People Who Have Cracked

People Who Have Cracked

“When you are feeling down, not good enough, or like a complete failure, remember this…. the light will only shine through people who have cracked.”  -@beachyogagirl (via Instagram)

I debated not going to the SHARE meeting last night, the support group for people who have lost a baby. I’ve attended Sharing HOPE for the past two months, which is geared for parents who are pregnant again after loss, or seriously contemplating.  However, Sharing HOPE had to be cancelled last night due to a scheduling issue, so my only option was SHARE.  I felt like if I went that I would be the elephant in the room, visibly pregnant with no hope of hiding it.  I know how much it hurt me to see other pregnant women, and sometimes people attend the meetings who have had very recent losses.  I did not want to cause anyone pain.  But, it was either that or no meeting, so I put on the most oversized sweater that I could find and headed out into the rain.

Even though I had felt movement all day, in the early evening I began to feel that dread that it wasn’t enough movement.  I had to take the kids to taekwondo right before the meeting, so while waiting for their class to end, I reckoned the seat of my car to do kick counts.  I turned off the engine and music to focus. I wasn’t feeling enough. I know all of the tricks, so I went into Subway and bought an orange juice.  That perked Baby up and I got to 10 kicks. You would think that I would be comforted, but it is never enough. I reasoned that I was headed to the hospital anyway, and if I didn’t feel enough during the meeting, I could do another set of kick counts in the car and go back into the hospital if necessary.

The walk to SHARE is long.  The length of a parking ramp, down the elevator to ground level, through a covered walkway, enter the hospital and turn into the Education Center, down another hallway and up another elevator, and then I got turned around looking for the meeting room.  I caught a glimpse of my reflection in the window and realized what a joke the large sweater was as an attempt to cover my pregnancy.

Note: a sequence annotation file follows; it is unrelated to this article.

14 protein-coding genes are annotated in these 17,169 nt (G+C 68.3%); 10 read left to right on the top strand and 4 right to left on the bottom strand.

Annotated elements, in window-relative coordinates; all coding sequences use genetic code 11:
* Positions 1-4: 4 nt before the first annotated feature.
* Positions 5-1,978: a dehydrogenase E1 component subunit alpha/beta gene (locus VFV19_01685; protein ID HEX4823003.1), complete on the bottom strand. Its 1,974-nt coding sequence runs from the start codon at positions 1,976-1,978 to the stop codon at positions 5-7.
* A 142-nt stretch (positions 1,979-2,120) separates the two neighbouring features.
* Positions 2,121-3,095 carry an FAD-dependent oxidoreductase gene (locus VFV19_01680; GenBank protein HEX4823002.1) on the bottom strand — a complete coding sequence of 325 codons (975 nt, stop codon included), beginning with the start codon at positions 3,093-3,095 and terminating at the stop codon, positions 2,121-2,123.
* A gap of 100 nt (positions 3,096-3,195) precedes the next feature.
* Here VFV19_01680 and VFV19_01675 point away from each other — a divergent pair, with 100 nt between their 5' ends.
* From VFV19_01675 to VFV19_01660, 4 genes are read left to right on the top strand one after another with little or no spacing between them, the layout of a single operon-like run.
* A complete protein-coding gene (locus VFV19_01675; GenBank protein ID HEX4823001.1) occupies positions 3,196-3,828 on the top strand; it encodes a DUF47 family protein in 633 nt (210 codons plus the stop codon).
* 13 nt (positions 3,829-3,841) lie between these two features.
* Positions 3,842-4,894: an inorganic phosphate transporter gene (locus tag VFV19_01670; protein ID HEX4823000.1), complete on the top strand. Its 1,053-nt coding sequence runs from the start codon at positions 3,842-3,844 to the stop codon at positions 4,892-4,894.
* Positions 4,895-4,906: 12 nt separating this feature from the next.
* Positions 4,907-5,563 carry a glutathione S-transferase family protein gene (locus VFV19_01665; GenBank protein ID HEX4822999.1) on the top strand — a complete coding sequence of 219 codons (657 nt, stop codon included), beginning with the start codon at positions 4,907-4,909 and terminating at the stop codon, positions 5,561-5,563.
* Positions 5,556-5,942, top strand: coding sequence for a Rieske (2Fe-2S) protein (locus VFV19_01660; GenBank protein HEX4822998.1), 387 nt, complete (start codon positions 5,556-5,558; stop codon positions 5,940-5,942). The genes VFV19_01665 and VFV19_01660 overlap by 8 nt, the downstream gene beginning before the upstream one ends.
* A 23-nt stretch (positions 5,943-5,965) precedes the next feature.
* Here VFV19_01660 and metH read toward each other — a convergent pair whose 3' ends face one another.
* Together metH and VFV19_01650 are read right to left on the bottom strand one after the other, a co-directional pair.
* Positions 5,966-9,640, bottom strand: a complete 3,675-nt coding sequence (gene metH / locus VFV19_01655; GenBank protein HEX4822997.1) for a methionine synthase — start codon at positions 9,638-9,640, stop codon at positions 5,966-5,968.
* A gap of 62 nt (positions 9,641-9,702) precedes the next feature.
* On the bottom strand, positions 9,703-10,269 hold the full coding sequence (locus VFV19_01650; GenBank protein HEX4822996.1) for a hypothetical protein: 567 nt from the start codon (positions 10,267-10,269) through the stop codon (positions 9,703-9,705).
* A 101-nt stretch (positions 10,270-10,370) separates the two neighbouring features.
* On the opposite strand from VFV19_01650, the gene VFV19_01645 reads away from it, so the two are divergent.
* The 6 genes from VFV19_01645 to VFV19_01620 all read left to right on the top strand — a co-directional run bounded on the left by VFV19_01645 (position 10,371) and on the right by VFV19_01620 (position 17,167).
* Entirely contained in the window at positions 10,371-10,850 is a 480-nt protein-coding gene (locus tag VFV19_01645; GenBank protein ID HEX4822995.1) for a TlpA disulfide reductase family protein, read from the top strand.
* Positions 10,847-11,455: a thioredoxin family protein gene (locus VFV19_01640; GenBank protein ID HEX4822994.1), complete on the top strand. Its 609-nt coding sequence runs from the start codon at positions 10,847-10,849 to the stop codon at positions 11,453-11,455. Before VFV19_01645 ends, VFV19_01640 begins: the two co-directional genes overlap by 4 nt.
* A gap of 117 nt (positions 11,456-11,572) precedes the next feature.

The group was small and the moderator discussed the intermingling of the two groups for the evening.  During introductions, after talking about my two losses, I ended with “And I’m 27 weeks pregnant.”  Some women talked about their fears or anxiety around becoming pregnant again and I said “I hate to be a downer, but it doesn’t get easier.  I live in fear every day.”  There were fears around something happening a second time, and again, I am the poster child for “Yes, something can go wrong, unexpectedly and twice.”

It took me a year to attend a SHARE meeting, and before last night, I had only been to one previously, opting for Sharing HOPE instead.  I remember the emotional hangover that the first meeting gave me last September.  Last night, I felt slightly on the “other side.”  There were people with far more recent losses and for me it has been 15 months since losing Iris.  For those contemplating pregnancy, I went through that roller coaster.  It was a moment to say “Yes, I know what you are going through.  I’m not out of the tunnel yet, but I have traveled a bit further.  It’s not all dark.”

We talked about the importance of the meetings and taking that time for ourselves. The moderator gave a perfect example, given to her by another parent: If our babies were alive, we would be taking time out of our schedules for lessons or PTA meetings.  These two hours of SHARE are the time we can give to our babies, to talk about them.

I left, crying, but that wasn’t really a surprise.  The moderator commented on how far I’ve come, remembering from my first meeting and the parent panel that I did.  I guess that’s what time, a lot of therapy, tens of thousands of written words, and countless tears will do: render me in a place where I don’t completely break down talking about my babies, and even able to offer some words to other parents who are going through the same thing.

I was able to say Nelle’s name aloud last night, haltingly and quietly. I never said Iris’s name.  Partly that the opportunity did not arise in the context of different situations I was talking about, but partly that I didn’t make the effort. It would have been easy to say her name in the introductions, but I didn’t.  Still such a huge mountain for me, to say their names in that kind of setting.  Probably I hold back because just saying their names would cause a huge weight to descend into my chest and overshadow anything else I might have said that evening.